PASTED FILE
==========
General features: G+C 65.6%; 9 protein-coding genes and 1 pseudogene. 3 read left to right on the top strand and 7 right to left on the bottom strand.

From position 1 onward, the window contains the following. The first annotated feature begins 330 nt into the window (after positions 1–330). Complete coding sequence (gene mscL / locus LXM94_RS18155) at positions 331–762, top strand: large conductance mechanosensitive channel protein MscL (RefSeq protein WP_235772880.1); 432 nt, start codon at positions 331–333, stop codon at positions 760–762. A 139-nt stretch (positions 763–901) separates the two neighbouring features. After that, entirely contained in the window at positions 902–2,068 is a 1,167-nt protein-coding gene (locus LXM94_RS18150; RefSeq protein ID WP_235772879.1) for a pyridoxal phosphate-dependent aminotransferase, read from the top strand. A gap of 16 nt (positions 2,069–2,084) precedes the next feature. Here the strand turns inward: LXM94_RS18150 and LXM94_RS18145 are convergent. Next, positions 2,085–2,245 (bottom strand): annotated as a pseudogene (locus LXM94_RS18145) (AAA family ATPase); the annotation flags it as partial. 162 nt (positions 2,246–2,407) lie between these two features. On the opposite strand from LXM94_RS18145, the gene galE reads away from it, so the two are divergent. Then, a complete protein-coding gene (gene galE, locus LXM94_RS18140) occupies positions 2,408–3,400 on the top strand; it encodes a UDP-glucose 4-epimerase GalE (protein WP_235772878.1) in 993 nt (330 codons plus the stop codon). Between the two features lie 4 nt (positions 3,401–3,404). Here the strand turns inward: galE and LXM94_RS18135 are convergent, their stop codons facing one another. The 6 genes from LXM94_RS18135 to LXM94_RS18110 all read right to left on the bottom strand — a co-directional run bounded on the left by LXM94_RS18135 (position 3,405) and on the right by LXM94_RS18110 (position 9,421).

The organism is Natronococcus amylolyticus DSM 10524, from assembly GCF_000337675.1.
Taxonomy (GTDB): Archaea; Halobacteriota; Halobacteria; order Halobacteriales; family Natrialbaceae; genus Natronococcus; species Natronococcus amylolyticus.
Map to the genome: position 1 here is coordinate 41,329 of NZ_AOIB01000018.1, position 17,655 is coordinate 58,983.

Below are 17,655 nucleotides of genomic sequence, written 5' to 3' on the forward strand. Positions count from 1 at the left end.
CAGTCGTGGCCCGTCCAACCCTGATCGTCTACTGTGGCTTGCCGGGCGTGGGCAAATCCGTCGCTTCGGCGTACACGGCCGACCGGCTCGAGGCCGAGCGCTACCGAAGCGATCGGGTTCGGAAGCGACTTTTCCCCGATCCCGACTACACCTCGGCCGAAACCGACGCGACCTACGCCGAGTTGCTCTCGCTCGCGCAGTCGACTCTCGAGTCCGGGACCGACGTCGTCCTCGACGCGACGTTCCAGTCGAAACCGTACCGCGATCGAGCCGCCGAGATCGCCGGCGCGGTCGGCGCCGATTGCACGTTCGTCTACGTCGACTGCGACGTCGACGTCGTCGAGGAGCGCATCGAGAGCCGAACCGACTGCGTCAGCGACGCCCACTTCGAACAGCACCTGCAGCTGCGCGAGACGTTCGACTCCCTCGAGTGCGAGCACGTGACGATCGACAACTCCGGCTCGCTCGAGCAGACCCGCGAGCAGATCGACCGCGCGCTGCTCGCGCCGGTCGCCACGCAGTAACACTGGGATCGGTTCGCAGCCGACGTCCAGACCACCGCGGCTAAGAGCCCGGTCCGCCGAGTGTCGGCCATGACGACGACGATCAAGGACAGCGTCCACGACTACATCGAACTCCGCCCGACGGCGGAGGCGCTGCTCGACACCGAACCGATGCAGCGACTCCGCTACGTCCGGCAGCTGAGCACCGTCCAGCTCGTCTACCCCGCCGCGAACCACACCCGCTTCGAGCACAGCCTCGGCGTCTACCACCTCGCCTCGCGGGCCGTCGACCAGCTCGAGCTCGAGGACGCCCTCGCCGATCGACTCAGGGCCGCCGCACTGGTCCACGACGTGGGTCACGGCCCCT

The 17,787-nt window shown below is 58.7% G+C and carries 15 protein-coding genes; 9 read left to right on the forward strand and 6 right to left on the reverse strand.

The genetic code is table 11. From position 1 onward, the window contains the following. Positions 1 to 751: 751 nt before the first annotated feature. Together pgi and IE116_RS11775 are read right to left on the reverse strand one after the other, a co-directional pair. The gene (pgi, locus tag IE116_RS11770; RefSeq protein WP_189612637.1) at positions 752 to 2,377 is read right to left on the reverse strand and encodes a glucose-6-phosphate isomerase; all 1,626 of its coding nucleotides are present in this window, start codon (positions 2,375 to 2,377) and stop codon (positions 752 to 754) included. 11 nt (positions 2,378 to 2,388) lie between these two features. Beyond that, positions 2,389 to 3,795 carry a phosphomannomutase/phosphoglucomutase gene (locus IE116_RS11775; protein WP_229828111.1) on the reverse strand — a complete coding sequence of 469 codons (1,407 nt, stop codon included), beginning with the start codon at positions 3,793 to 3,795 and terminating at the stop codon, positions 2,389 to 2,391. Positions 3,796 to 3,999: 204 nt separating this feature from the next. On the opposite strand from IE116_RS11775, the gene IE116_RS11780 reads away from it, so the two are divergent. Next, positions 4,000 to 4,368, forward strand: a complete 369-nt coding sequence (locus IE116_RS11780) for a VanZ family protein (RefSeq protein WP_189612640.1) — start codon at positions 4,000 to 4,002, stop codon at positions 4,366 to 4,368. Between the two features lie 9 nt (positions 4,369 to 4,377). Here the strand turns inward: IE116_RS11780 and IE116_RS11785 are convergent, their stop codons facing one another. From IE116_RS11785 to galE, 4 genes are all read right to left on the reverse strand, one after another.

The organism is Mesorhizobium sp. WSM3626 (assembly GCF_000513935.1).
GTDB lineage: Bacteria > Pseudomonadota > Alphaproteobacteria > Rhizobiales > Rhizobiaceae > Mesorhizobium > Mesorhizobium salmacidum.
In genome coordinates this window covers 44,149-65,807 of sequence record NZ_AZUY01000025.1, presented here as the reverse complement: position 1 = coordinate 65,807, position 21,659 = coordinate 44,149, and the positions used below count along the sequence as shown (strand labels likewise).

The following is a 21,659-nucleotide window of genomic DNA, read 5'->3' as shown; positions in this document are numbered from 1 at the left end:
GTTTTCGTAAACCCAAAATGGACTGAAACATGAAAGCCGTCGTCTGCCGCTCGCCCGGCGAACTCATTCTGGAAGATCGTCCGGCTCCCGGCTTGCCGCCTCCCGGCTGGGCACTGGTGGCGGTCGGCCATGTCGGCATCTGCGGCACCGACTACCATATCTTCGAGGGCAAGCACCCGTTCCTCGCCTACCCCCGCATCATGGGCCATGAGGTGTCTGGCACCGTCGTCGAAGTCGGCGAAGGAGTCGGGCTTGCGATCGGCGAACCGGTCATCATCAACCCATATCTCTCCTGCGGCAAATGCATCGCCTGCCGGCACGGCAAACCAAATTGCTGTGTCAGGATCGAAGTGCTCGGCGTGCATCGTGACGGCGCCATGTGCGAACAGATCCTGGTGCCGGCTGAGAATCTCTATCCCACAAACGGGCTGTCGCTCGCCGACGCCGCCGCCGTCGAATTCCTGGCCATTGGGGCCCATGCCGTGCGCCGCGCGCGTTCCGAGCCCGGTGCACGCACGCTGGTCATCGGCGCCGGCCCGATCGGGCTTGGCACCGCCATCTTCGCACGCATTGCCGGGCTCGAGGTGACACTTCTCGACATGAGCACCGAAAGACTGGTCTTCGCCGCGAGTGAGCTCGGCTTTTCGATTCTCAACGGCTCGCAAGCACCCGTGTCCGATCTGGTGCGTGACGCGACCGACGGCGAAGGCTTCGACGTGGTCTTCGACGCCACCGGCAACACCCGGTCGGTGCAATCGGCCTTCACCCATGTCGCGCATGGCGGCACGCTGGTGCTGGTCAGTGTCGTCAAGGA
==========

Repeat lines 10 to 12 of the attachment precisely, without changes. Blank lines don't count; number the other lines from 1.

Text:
The organism is Mesorhizobium sp. WSM3626 (assembly GCF_000513935.1).
GTDB lineage: Bacteria > Pseudomonadota > Alphaproteobacteria > Rhizobiales > Rhizobiaceae > Mesorhizobium > Mesorhizobium salmacidum.
In genome coordinates this window covers 44,149-65,807 of sequence record NZ_AZUY01000025.1, presented here as the reverse complement: position 1 = coordinate 65,807, position 21,659 = coordinate 44,149, and the positions used below count along the sequence as shown (strand labels likewise).